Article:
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What if Russia cut off oil and gas supplies to Europe? | War in Ukraine

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According to Anessa Kimball, professor in the department of political science and director of the Center on International Security at Université Laval, if Russia slows down or cuts off the supply of oil and gas to the West, this measure will be seen as an escalation aimed at breaking the cohesion of the allies.

Russia is the world’s third largest oil producer and the second largest exporter. Its exports of about 5 million barrels per day of crude oil account for about 12% of world trade, and its 2.85 million barrels per day of petroleum products account for about 15% of world trade in refined products.

It sure is a pressure lever they have in their toolboxsays Mrs. Kimball.

According to Mark Manger, professor at the Munk School of Global Affairs & Public Policy at the University of Toronto and co-director of the Global Economic Policy Labin an attempt to understand what Russia plans to do, he distinguishes between the export of gas and that of Russian oil.

Remember that the Europeans (and particularly Germany, Italy, Lithuania and Hungary) import about 40% of the gas they consume from Russia.

While Europe is heavily dependent on Russian gas, this export only brings in 7% of the gross income of Russia’s economy.% of export value”,”text”:”It might be tempting for Russia to cut gas supply, because it won’t hurt them if they lose 7% of export value”}}”>It might be tempting for Russia to cut off the gas supply, as it won’t hurt them if they lose 7% of the value of exportsexplains Mr. Manger.

This is why Russia is thinking of using gas as a bargaining chip to rebalance the situation, adds Ms. Kimball.

But since the financial impact on Russia would not be significant, Europe can hardly threaten Moscow to stop gas imports.

Even if the European Union continues to buy gas from Russia, Mr. Manger does not believe that this calls into question the sanctions. It’s minor [comme source de financement] for Russia.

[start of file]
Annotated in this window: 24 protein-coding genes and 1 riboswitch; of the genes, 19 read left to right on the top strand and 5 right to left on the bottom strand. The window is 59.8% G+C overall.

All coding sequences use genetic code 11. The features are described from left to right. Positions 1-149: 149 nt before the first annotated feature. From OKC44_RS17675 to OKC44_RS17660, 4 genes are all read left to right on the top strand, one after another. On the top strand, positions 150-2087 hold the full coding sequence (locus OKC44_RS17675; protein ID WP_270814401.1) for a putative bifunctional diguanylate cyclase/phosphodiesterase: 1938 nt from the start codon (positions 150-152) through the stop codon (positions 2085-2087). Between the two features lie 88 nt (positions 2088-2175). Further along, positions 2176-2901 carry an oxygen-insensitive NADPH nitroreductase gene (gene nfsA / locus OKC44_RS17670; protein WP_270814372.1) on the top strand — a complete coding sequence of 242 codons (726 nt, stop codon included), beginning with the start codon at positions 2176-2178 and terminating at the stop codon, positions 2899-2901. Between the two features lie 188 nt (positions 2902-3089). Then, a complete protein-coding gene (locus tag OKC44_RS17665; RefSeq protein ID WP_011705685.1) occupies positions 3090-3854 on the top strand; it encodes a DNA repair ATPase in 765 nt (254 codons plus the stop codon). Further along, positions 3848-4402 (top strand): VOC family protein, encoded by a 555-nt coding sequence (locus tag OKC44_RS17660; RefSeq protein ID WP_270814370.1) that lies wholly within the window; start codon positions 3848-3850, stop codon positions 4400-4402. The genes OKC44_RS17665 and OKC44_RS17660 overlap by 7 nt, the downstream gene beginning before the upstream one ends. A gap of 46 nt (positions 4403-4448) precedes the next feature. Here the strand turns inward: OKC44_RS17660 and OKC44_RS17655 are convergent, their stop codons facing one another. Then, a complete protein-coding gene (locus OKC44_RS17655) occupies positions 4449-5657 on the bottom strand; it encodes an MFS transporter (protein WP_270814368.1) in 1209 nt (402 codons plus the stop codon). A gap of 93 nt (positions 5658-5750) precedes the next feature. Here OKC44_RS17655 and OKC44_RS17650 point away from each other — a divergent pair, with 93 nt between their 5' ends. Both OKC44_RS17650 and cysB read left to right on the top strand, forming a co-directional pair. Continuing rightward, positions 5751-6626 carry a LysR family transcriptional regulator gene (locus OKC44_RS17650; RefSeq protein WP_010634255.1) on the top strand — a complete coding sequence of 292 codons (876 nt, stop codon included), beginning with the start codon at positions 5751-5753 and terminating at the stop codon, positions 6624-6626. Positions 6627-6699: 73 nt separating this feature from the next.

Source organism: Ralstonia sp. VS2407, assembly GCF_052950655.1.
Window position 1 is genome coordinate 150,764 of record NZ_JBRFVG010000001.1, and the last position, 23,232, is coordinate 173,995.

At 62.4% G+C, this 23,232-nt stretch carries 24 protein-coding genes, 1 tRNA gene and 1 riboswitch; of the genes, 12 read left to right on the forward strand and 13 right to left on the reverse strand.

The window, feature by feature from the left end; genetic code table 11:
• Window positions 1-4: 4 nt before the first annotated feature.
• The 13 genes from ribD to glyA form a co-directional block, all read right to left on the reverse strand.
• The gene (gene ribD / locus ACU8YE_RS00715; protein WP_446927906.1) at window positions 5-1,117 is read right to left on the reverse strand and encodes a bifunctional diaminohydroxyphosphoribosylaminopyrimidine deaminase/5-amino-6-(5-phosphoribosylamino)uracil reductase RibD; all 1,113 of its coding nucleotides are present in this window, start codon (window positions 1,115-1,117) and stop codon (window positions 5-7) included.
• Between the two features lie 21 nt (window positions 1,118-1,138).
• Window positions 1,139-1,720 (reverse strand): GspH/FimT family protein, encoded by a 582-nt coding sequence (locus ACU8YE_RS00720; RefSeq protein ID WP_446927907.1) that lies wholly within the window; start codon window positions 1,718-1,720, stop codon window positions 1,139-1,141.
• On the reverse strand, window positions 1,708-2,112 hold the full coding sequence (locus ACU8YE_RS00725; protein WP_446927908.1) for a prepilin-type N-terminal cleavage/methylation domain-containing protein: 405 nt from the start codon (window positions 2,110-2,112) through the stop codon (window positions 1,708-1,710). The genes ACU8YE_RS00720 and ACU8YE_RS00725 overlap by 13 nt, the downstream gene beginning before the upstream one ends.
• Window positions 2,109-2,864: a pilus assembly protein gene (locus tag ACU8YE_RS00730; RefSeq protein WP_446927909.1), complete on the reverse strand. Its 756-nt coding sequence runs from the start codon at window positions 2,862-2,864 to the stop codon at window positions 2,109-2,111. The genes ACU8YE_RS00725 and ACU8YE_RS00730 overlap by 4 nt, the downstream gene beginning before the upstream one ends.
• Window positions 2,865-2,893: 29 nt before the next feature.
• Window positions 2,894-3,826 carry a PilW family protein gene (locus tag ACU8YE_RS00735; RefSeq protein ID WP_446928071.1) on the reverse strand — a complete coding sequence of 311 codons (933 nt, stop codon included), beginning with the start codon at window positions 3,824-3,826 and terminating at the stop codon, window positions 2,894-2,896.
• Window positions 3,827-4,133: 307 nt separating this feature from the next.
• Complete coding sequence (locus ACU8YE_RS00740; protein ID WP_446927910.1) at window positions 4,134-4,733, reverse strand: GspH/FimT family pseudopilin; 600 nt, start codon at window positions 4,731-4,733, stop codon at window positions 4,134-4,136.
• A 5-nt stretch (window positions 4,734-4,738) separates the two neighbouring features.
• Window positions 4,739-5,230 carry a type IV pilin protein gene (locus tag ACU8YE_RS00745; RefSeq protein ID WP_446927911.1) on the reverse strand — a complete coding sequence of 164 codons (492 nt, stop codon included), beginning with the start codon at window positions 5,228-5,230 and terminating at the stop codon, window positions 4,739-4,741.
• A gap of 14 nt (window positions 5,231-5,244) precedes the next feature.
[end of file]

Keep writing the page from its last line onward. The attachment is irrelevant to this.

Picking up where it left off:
A man works near the gigantic pipes of a gas terminal.

The Nord Stream 2 gas pipeline terminal in Lubmin, Germany. Germany suspended the pipeline certification process following Russia’s invasion of Ukraine.

Photo: The Canadian Press/AP/Michael Sohn

Moreover, Europe could hardly find new sources of gas quickly and at reasonable prices. Mr. Manger recalls that this gas is used not only for heating and electricity, but also for the production of fertilizers. Already, potash prices have risen. These countries cannot really wean themselves off this source of gas in the short term.

Another consideration for Russia: it could hardly sell this gas elsewhere, because it does not have the necessary infrastructure to transport it. Moscow wants to build gas pipelines to China, but it will take several yearssaid Mr. Manger.

The oil weapon

In contrast, about 60% of Russia’s exports come from the sale of oil.

Thus, oil exports drive the economy in Russia, and have done so for a very long time, says Mr. Manger. This has been the case since the Soviet era, he says, adding that this dependence on oil exports is one of Russia’s greatest weaknesses. Moreover, about 60% of Russia’s oil exports are destined for Europe.

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Even though Europe imports almost a third of its oil from Russia, it could find oil elsewhere, Mr. Manger and Mrs. Kimball say. There is no shortage of oilrecalls Mr. Manger. We can easily increase the rate of production and transport the oil by ship.

He believes that the United States could convince the Saudis to increase their oil production, which would not only offer Europe another source of oil and reduce the price of a barrel of oil, which is highest since 2014, when Russia annexed Crimea.

Without a European market and with a reduced oil price, Russia’s income would drop significantly.

This would bring the Russian economy to its knees. »

A quote from Mark Manger, professor at the University of Toronto

Ms. Kimball agrees. According to her, an intervention by the Organization of the Petroleum Exporting Countries (OPEC) is another way to cut off some funding from Russia.

And as with gas, Russia will find it difficult to export its oil elsewhere. It depends largely on the Black Sea ports, routes which are currently disrupted by the invasion in Ukraine.